Moses grew up with his mother at his side.  One day, he went to check up on his people and what he saw caused him to kill an Egyptian that was hurting a slave.  He fled to Midian where he stayed with Jethro or Reuel a priest of the “Most High God” for forty years.  During this time, the priest gave Moses his daughter Zipporah to be his wife and she bore him two sons, Gershom and Eliezer.  He also received Jethro’s insight of the nameless “Most High God” and he became acquainted with the terrain of the Sinai Mountains where he would encounter God, receive His orders to deliver his people from Pharaoh and spend forty years educating the delivered Israelites to become a self – sustaining nation.  It began while Moses tended the flock of his father-in-law that he was attracted to a burning bush that spoke to him, warning him that he was in The Most High’s territory who was non other than the God that had made a covenant with Abraham, Isaac and Jacob and that Moses was the one to make the promise a reality.  Moses insisted that the voice identify or name itself, but all he received was an “I Am.”  In the Hebrew it has four letters YHWH and it was God’s assurance that He would be with Moses until his mission was completed.  Shortly after the birth of Christ, Jewish teachers added two vowels and created a name “Yahweh” for God and then it became Jehovah.  At long last, the creature had identified and named its Creator.
To convince Moses, the “I Am” endowed him and his staff with power using natural phenomenon to convince Pharaoh to let Israel go and worship the God of Abraham.  During this delivery period, Moses was given the role of a god whose message was spoken through his brother Aaron to Pharaoh.  After ten severe devastating plagues and the loss of the first born, Pharaoh and the Egyptians begged the Hebrews to leave.  Jacob’s children did not leave empty handed.  They plundered the Egyptians.  When Pharaoh was informed that the slaves were not worshipping but leaving his country, he was blinded by rage, ordered his army to bring back his slaves and the army drowned in the Red Sea.  The Egyptians were stripped of their power and Israel could easily march North into Canaan, instead they kept going Southeast into the mountains to become acquainted with the God of their fathers and His ten principles that would turn Israel into a nation non like it in the world.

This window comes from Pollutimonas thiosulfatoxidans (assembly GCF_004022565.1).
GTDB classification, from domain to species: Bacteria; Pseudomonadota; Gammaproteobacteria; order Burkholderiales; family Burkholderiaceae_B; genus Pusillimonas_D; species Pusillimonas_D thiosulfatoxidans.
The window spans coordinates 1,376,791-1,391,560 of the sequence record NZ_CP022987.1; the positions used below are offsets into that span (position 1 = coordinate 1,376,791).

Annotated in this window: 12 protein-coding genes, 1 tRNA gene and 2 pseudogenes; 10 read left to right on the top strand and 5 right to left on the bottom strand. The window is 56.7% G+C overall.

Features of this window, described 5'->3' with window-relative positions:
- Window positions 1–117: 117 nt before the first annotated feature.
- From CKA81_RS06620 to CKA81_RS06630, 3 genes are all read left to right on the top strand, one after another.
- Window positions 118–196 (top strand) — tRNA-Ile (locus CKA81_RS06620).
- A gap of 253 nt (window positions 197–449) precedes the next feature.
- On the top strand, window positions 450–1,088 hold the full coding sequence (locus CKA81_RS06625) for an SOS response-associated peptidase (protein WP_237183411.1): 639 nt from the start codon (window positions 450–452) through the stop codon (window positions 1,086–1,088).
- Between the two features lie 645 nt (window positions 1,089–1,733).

The Ten Commandments were to be the basis for the management of Israel (Ex. 20).  The first three were intended to free these slaves from polytheism.  These many gods required many idols, shrines, structures like the costly pyramids and glorious names.  The “I AM” freed Israel from such costly waste.  Abraham’s God wanted the people to know that He was with them without financial destructive burdens.  The fourth law demanded that man stop being a slave on the seventh day.  It was not intended to serve God all day and tire one out but give man and beast a break.  In captivity, they were not allowed to rest.  The last six laws honored God by respecting and treating each other without stepping on each other.  Children were to honor their parents.  Murder was not to be allowed.  Adultery was not an option. Stealing and lying were out of the question.  Greed or covetousness was to be avoided at all cost.  No debt could last more than fifty years.  And how much did this system cost when it was implemented?  It would cost one tenth.  One tribe, the Levites would receive the ten percent for the necessary services, the other eleven tribes would need.  No economic system in the world has ever come close to the Mosaic deal.  These people were to keep ninety percent of their income.  I do not think I have ten percent left after I pay my bills.  
Moses was a bit anxious to complete his mission.  He began to move his people North and send twelve men to spy on the land of Canaan.  Ten of the men had a grasshopper mentality and the people listened to them.  It resulted in living on manna and quails for forty years.  All those with a slave mentality had to die before a new generation was re-educated and brave enough to apply God’s laws to them selves.  Even then, the people were unable to live without some visible evidence that God was with them.  The arch of the covenant in a tent and some sacrifices were satisfactory.  Under Salomon, this simple rite would grow into financial bankruptcy.  The breaking up of the union was one more example of cause and effect.